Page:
Wednesday, August 16, 2017

Our Lady of the Open Road and Other Stories from the Long List Anthology, Volume 2, by David Steffen (editor)

Skyboat Media, January 2017

This is, as it says, stories from the Long List Anthology, stories that placed high but didn't quite make the Hugo Finalists ballot for 2016. The six works included here are as diverse as David Levine's "Damage," a military sf story of artificial intelligence, and Ursula Vernon's "Pocosin," fantasy influenced by Native American mythology. What they all have in common is that they are all excellent, and all would have done the Hugo Finalists ballot proud had they made the cut.

I don't really have a great deal more to say, except do yourself a favor, and listen to this audiobook, or read the individual stories elsewhere.

Highly recommended.

I bought this audiobook.

Tuesday, August 15, 2017

Slow Horses (Slough House #1), by Mick Herron

Blackstone Audio, January 2017 (original publication January 2010)

River Cartwright was a rising young star in the British secret service, until suddenly he wasn't. Now he sits at Slough House, one of the "slow horses," transcribing cell phone conversations and hoping for a real assignment.

And then a young man is kidnapped by a shadowy group who claim they'll cut off his head on live tv. This particular young man seems like no one at all, the son of Pakistani immigrants who run a soft goods store. The catch is that he's the nephew of a very senior member of the Pakistani intelligence services.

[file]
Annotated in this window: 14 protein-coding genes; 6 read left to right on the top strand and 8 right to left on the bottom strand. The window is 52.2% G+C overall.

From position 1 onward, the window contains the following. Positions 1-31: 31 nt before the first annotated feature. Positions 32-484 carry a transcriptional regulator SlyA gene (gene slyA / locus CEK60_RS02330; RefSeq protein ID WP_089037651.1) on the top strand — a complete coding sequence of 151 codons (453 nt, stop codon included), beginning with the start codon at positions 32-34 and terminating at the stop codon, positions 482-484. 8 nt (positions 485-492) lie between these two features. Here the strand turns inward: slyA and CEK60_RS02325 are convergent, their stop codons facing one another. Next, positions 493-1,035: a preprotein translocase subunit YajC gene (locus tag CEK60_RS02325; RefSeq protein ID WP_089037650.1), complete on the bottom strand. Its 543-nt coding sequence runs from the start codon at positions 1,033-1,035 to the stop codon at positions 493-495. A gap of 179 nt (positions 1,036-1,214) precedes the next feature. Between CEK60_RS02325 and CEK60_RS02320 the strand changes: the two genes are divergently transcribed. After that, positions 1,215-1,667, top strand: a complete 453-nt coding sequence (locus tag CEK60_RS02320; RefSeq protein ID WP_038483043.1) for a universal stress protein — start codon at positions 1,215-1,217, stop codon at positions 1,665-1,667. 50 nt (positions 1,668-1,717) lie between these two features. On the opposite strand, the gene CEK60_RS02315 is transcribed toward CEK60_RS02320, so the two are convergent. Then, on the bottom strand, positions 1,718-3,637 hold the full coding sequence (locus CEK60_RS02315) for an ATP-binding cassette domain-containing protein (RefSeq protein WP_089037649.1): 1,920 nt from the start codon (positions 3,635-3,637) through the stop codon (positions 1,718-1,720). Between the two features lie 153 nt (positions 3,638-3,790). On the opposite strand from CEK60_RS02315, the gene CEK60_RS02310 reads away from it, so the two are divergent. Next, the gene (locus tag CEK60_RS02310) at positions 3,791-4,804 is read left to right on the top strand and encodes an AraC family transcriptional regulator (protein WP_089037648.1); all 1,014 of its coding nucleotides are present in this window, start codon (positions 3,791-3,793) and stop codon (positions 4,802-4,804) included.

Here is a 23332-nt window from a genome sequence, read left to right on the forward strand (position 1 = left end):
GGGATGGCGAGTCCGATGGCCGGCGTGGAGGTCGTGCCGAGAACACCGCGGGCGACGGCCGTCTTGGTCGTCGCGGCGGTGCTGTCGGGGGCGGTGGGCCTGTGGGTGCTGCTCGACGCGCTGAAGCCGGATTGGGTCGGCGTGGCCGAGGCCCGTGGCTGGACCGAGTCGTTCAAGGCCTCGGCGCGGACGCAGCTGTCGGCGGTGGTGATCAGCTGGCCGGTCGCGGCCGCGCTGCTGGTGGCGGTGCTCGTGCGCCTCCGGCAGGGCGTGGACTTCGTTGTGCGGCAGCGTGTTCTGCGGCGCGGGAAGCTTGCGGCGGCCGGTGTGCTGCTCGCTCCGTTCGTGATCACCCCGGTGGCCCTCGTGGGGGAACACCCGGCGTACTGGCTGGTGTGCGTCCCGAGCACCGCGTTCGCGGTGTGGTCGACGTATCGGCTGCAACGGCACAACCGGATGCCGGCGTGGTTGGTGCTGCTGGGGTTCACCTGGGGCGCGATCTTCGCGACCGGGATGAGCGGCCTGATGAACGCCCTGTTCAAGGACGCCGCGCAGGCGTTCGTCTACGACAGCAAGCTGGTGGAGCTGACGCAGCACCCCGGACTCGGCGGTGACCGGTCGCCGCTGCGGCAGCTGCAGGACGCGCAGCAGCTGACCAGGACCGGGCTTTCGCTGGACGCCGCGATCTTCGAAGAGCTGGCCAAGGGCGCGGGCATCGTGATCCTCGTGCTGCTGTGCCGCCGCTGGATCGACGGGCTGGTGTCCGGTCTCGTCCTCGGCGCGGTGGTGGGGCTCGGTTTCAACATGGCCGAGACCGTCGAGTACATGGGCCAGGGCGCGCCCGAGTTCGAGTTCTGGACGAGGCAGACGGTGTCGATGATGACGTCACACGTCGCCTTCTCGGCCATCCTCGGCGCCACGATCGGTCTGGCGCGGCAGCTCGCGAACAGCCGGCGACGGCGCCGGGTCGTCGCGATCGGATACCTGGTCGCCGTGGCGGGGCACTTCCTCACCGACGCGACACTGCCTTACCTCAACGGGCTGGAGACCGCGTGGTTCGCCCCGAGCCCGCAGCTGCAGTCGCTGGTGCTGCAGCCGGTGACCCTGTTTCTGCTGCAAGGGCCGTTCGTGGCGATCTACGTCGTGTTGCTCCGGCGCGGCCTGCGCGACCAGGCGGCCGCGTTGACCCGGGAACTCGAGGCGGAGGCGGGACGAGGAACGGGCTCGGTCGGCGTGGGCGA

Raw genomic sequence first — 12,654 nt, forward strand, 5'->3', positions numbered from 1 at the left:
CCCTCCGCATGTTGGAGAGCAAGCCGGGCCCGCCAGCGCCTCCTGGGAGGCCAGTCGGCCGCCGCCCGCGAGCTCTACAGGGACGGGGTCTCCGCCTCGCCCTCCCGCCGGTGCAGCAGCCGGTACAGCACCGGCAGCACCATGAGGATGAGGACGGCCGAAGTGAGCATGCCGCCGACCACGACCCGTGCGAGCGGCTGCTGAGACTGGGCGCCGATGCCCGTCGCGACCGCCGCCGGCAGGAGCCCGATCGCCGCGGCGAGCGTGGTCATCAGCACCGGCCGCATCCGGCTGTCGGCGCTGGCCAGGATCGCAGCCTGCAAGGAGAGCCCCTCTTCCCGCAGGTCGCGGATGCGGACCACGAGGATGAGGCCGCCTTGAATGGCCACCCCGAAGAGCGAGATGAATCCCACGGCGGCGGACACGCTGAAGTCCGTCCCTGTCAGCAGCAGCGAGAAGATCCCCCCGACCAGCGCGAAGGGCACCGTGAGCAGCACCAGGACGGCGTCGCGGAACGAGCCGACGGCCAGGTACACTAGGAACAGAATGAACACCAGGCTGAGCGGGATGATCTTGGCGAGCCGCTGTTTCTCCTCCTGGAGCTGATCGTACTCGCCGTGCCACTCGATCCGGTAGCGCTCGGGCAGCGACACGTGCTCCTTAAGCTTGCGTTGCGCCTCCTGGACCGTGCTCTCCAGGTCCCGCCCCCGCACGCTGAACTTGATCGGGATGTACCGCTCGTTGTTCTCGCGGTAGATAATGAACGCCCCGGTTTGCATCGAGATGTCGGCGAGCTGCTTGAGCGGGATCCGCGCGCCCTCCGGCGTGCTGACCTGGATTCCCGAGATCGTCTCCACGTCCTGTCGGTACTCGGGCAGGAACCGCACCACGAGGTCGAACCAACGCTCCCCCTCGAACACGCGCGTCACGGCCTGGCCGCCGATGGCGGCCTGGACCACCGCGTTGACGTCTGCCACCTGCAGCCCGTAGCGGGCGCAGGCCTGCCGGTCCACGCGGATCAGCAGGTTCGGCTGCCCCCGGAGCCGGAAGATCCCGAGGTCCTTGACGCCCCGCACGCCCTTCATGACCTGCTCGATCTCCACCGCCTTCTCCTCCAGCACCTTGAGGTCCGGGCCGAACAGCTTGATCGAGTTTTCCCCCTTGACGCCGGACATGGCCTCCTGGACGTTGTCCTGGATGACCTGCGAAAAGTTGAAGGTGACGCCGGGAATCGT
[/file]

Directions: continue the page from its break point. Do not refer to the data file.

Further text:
Monday, August 14, 2017

Replay, by Ken Grimwood (author), William Dufris (narrator)

Tantor Audio, December 2008 (original publication 1986)

Jeff Winston, 43 years old, dies suddenly of a heart attack, in October 1988.

Then he wakes up, in 1963, eighteen years old and a freshman in college.

With all his memories of his previous life intact.

He's got it all to do over again, except that this time he can do it right. He can amass all the wealth, fame, and success he missed out on the first time around.

But his death happens again, on the same date, and he has a third chance. And a fourth. What's going on? Why is this happening? And is Jeff all alone, or are there others like him?

Sunday, August 13, 2017

The Tao of Pooh (The Way, With the Enchanted Neighborhood), by Benjamin Hoff (author), Simon Vance (narrator)

Tantor Audio, January 2012 (original publication 1982)